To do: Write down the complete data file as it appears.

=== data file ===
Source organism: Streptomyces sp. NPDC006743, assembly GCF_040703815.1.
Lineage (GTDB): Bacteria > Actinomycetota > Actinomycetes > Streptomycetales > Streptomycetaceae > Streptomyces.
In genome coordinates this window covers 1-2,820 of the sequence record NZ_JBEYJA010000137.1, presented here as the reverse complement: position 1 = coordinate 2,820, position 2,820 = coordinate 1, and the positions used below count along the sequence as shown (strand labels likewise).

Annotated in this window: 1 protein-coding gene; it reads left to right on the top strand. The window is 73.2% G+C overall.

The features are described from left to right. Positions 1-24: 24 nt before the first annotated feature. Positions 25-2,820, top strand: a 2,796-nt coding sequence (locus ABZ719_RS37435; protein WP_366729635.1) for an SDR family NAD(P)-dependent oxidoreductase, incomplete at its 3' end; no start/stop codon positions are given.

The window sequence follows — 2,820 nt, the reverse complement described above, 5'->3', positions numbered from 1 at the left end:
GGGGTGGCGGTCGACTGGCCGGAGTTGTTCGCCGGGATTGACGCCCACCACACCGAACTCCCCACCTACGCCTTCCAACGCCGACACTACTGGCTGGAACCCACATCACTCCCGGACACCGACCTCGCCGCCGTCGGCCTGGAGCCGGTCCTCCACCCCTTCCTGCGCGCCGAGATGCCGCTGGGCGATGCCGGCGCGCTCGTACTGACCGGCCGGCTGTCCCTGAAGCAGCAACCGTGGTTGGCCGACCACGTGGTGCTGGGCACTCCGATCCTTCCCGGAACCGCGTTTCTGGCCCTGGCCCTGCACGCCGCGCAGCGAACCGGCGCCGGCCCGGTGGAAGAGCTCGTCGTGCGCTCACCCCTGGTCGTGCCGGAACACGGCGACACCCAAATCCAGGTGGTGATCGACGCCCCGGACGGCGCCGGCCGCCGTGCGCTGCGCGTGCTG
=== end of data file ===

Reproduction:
Source organism: Streptomyces sp. NPDC006743, assembly GCF_040703815.1.
Lineage (GTDB): Bacteria > Actinomycetota > Actinomycetes > Streptomycetales > Streptomycetaceae > Streptomyces.
In genome coordinates this window covers 1-2,820 of the sequence record NZ_JBEYJA010000137.1, presented here as the reverse complement: position 1 = coordinate 2,820, position 2,820 = coordinate 1, and the positions used below count along the sequence as shown (strand labels likewise).

Annotated in this window: 1 protein-coding gene; it reads left to right on the top strand. The window is 73.2% G+C overall.

The features are described from left to right. Positions 1-24: 24 nt before the first annotated feature. Positions 25-2,820, top strand: a 2,796-nt coding sequence (locus ABZ719_RS37435; protein WP_366729635.1) for an SDR family NAD(P)-dependent oxidoreductase, incomplete at its 3' end; no start/stop codon positions are given.

The window sequence follows — 2,820 nt, the reverse complement described above, 5'->3', positions numbered from 1 at the left end:
GGGGTGGCGGTCGACTGGCCGGAGTTGTTCGCCGGGATTGACGCCCACCACACCGAACTCCCCACCTACGCCTTCCAACGCCGACACTACTGGCTGGAACCCACATCACTCCCGGACACCGACCTCGCCGCCGTCGGCCTGGAGCCGGTCCTCCACCCCTTCCTGCGCGCCGAGATGCCGCTGGGCGATGCCGGCGCGCTCGTACTGACCGGCCGGCTGTCCCTGAAGCAGCAACCGTGGTTGGCCGACCACGTGGTGCTGGGCACTCCGATCCTTCCCGGAACCGCGTTTCTGGCCCTGGCCCTGCACGCCGCGCAGCGAACCGGCGCCGGCCCGGTGGAAGAGCTCGTCGTGCGCTCACCCCTGGTCGTGCCGGAACACGGCGACACCCAAATCCAGGTGGTGATCGACGCCCCGGACGGCGCCGGCCGCCGTGCGCTGCGCGTGCTG